First Foreign Investor in Tel Aviv Stock Exchange Completes Purchase of Share

Business in Brief | Foresight sales rally on sale of second prototype automotive vision system ■ Analysts divided on timing for Bank of Israel rate rise, but don’t expect one this week ■ ADO Group power struggle rekindled in dispute over shareholders’ agreement

File photo: Visitors stand in front of a stock market ticker screen in the lobby of the Tel Aviv Stock Exchange (TASE) on August 4, 2016.

First foreign investor in Tel Aviv Stock Exchange completes purchase of share

The first of five foreign groups investing in the Tel Aviv Stock Exchange completed the purchase of its stake Tuesday, the TASE said. Dalton Investments, a California firm, paid 64.6 million shekels ($17.8 million) for a 12.9% shareholding, most of which will be held by a trustee and sold to the public in a planned initial public offering of the bourse next year. Dalton is part of an investor group led by the New York-based hedge fund Manikay Partners and includes the Australian groups Sunsuper and Moelis Australia Asset Management and the Danish philanthropic foundation Novo Nordisk Foundation. When the sale process is completed, Manikay will have a 19.9% stake in the TASE and the other foreign groups a combined 52%, of which 32.9% will be held by a trustee, Moshe Tery. The new ownership structure is aimed at making the TASE more competitive and dynamic and reversing years of falling trading volumes and listings. (Eran Azran) 

Foresight sales rally on sale of second prototype automotive vision system

Shares of Foresight Autonomous Holdings rose sharply Tuesday after the Israeli maker of automotive vision systems said it sold a second prototype of its QuadSight camera vision system to an unidentified European automaker. It marked the second sale of a prototype for testing to a European company in the space of three months. Revenue from the sale is expected to total tens of thousands of dollars, but the company stressed that it could lead to bigger things. “Customer satisfaction at the end of the evaluation process is expected to lead to a large order of QuadSight systems by the vehicle manufacturer for mass production,” Foresight said. It also said it could lead to collaborations in research and development, integration, production and other areas. Designed for the semiautonomous and autonomous vehicle market, QuadSight offers close to 100%  obstacle detection under any weather and lighting conditions.  Foresight shares closed up 4.8% at 2.12 shekels ($59 cents). (TheMarker Staff)

Analysts divided on timing for Bank of Israel rate rise, but don’t expect one this week

The Bank of Israel is expected to leave short-term interest rates unchanged again this week, and analysts are split over the timing of a rate increase. All 10 economists in a Reuters poll said the central bank would keep its benchmark rate at 0.1%, where it has stood since February 2015, when the decision is announced Wednesday. Some analysts, including the central bank’s own economists, expect a 15-basis-point increase in the fourth quarter. Others believe an increase won’t come until 2019. Victor Bahar, head of economics at Bank Hapoalim, said the shekel’s recent strengthening reduces the probability of a rate increase this year.”The Bank of Israel appears more dovish than the [U.S. Federal Reserve], and therefore it is hard to envision rates moving higher in Israel in coming months, as the [monetary policy committee] members see the shekel as overvalued, and inflation is still close to the lower bound of target,” he said. (Reuters)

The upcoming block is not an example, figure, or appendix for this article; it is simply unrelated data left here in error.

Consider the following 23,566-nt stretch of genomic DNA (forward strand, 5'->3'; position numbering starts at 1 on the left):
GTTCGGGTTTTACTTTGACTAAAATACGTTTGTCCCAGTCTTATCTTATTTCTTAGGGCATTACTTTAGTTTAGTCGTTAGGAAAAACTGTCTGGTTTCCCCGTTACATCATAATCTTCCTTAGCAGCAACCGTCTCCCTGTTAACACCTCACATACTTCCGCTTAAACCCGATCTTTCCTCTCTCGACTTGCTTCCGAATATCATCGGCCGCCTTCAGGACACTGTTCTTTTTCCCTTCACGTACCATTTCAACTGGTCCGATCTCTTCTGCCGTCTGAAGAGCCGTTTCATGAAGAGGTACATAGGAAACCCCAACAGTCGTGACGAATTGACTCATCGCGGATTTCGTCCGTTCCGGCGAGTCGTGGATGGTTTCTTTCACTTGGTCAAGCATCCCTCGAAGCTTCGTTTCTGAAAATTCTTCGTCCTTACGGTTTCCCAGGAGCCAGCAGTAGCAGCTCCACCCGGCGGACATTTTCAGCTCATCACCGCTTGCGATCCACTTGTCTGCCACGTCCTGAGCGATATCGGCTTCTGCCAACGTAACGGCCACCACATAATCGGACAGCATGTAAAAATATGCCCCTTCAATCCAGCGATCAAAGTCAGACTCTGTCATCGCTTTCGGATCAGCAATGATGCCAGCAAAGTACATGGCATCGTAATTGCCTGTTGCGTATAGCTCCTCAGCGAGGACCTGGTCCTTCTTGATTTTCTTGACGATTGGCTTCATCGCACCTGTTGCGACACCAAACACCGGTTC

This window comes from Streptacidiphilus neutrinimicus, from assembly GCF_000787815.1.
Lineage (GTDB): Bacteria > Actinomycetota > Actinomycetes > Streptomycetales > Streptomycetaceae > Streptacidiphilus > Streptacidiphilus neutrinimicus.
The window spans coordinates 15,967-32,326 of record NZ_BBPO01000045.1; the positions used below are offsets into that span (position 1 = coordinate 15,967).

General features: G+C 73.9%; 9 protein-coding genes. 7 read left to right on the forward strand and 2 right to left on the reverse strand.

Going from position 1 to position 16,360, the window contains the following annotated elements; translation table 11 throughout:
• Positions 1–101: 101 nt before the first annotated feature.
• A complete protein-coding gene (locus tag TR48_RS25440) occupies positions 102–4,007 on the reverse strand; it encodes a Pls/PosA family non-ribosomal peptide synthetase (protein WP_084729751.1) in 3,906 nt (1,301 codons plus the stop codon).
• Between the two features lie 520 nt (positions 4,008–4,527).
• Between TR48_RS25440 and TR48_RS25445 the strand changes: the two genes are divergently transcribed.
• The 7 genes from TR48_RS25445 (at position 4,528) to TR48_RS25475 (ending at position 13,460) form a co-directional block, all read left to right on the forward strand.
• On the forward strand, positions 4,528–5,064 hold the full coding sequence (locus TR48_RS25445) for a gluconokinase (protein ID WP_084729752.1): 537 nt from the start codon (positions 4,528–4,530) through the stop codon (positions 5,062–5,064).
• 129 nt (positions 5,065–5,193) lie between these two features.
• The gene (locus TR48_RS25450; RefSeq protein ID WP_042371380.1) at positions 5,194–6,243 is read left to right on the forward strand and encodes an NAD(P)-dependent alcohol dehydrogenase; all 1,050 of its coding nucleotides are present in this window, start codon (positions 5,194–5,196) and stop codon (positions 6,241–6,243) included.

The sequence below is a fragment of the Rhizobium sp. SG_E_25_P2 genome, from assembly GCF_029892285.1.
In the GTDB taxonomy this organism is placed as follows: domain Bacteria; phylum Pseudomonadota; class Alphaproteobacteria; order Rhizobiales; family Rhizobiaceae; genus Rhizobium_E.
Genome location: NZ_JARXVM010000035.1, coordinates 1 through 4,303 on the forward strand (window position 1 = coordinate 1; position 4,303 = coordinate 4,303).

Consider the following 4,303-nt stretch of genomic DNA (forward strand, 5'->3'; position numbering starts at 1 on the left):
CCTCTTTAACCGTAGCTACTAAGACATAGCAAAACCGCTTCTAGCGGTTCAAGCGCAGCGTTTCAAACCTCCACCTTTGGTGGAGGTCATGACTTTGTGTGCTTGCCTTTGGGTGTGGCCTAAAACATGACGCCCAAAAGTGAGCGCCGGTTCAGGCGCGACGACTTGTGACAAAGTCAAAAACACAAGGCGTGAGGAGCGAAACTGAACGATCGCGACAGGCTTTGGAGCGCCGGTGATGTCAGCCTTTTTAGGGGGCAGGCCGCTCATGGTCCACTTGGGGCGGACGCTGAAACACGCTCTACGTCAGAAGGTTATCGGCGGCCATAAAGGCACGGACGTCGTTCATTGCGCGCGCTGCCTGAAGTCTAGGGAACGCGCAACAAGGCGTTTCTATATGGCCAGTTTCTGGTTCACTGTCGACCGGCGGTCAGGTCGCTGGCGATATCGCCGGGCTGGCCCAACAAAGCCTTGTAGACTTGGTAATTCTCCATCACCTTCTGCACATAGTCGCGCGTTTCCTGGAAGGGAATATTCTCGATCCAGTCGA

ADO Group power struggle rekindled in dispute over shareholders’ agreement

Shares of ADO Group got a big boost Tuesday amid a renewed power struggle between its three biggest shareholders. At a stormy meeting Monday night, Housing & Construction Limited, which holds 37.5% of ADO, told Moshe Dayan and the Apollo Fund, which have a combined 34.4% stake, that it no longer regarded a shareholders’ agreement they reached a year ago to resolve an earlier power struggle to be in force because its conditions hadn’t been met. Dayan and Apollo insisted that all the parties work to fulfill the conditions through the end of the year. The agreement calls for the three to make a tender offer to buy a 5% of ADO Group and to get consent by regulators in Luxembourg — where ADO’s main asset, a 38.2% stake in a company called ADO Properties, is located — that they would not have to make a general offer to buy out other shareholders. ADO shares rose 5% at 84.20 shekels ($23.23). (Eran Azran)

Mid-session recovery peters out, leaving Tel Aviv shares lower for day

A midday recovery quickly petered out Tuesday, leaving Tel Aviv shares lower for the session. The TA-35 and TA-125 indexes both finished down about 0.2% at 1,649.88 and 1,483.09 points, respectively, on turnover of 1.42 billion shekels ($390 million). Mizrahi Tefahot Bank led TA-125 losers, shedding 4% to end at 64.21 shekels. Electra Consumer lost 3% to end at 36, ending a six-session run higher. Bezeq, which was hit by a 2-billion-shekel class action suit Monday, finished down 1.9% to 4.40. Insurance company Phoenix dropped 0.7% to 20.41 after reporting a 49% decline in profit attributable to shareholders in the second quarter from a year ago. Spuntech climbed 4.3% to 12.61 after it said quarterly net grew fivefold to 12.9 million shekels. Frutarom was again the volume leader, with more than 192 million shekels in shares changing hands, but the stock fell 0.3% to 370.40. (Eran Azran)